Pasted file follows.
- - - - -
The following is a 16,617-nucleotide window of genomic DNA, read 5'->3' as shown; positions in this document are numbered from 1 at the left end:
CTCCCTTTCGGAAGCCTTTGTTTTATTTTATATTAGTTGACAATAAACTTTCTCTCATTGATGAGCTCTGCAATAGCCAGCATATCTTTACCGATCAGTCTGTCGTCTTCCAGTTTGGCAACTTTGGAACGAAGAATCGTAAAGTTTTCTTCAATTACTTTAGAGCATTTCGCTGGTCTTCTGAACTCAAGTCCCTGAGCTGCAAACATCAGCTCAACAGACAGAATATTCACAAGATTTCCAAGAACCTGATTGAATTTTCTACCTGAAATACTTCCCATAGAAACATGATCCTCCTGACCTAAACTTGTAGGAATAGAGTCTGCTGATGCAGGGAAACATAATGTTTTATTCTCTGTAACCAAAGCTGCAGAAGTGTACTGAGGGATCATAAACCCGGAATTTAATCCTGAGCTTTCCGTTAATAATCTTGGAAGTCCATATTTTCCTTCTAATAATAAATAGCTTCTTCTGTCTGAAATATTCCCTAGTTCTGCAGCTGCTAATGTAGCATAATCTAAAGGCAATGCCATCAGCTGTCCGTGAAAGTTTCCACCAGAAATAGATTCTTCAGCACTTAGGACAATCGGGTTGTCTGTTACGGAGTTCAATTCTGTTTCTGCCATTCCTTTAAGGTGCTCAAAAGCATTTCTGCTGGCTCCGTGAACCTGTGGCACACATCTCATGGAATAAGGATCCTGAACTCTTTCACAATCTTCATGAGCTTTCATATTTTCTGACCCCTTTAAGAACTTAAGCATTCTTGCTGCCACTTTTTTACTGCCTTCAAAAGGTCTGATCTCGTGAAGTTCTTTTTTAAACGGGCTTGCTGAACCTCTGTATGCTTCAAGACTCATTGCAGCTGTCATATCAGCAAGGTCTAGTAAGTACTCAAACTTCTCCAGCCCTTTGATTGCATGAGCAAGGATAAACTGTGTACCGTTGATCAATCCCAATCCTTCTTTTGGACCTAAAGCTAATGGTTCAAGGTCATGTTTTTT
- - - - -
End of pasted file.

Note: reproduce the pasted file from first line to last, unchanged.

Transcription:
The following is a 16,617-nucleotide window of genomic DNA, read 5'->3' as shown; positions in this document are numbered from 1 at the left end:
CTCCCTTTCGGAAGCCTTTGTTTTATTTTATATTAGTTGACAATAAACTTTCTCTCATTGATGAGCTCTGCAATAGCCAGCATATCTTTACCGATCAGTCTGTCGTCTTCCAGTTTGGCAACTTTGGAACGAAGAATCGTAAAGTTTTCTTCAATTACTTTAGAGCATTTCGCTGGTCTTCTGAACTCAAGTCCCTGAGCTGCAAACATCAGCTCAACAGACAGAATATTCACAAGATTTCCAAGAACCTGATTGAATTTTCTACCTGAAATACTTCCCATAGAAACATGATCCTCCTGACCTAAACTTGTAGGAATAGAGTCTGCTGATGCAGGGAAACATAATGTTTTATTCTCTGTAACCAAAGCTGCAGAAGTGTACTGAGGGATCATAAACCCGGAATTTAATCCTGAGCTTTCCGTTAATAATCTTGGAAGTCCATATTTTCCTTCTAATAATAAATAGCTTCTTCTGTCTGAAATATTCCCTAGTTCTGCAGCTGCTAATGTAGCATAATCTAAAGGCAATGCCATCAGCTGTCCGTGAAAGTTTCCACCAGAAATAGATTCTTCAGCACTTAGGACAATCGGGTTGTCTGTTACGGAGTTCAATTCTGTTTCTGCCATTCCTTTAAGGTGCTCAAAAGCATTTCTGCTGGCTCCGTGAACCTGTGGCACACATCTCATGGAATAAGGATCCTGAACTCTTTCACAATCTTCATGAGCTTTCATATTTTCTGACCCCTTTAAGAACTTAAGCATTCTTGCTGCCACTTTTTTACTGCCTTCAAAAGGTCTGATCTCGTGAAGTTCTTTTTTAAACGGGCTTGCTGAACCTCTGTATGCTTCAAGACTCATTGCAGCTGTCATATCAGCAAGGTCTAGTAAGTACTCAAACTTCTCCAGCCCTTTGATTGCATGAGCAAGGATAAACTGTGTACCGTTGATCAATCCCAATCCTTCTTTTGGACCTAAAGCTAATGGTTCAAGGTCATGTTTTTT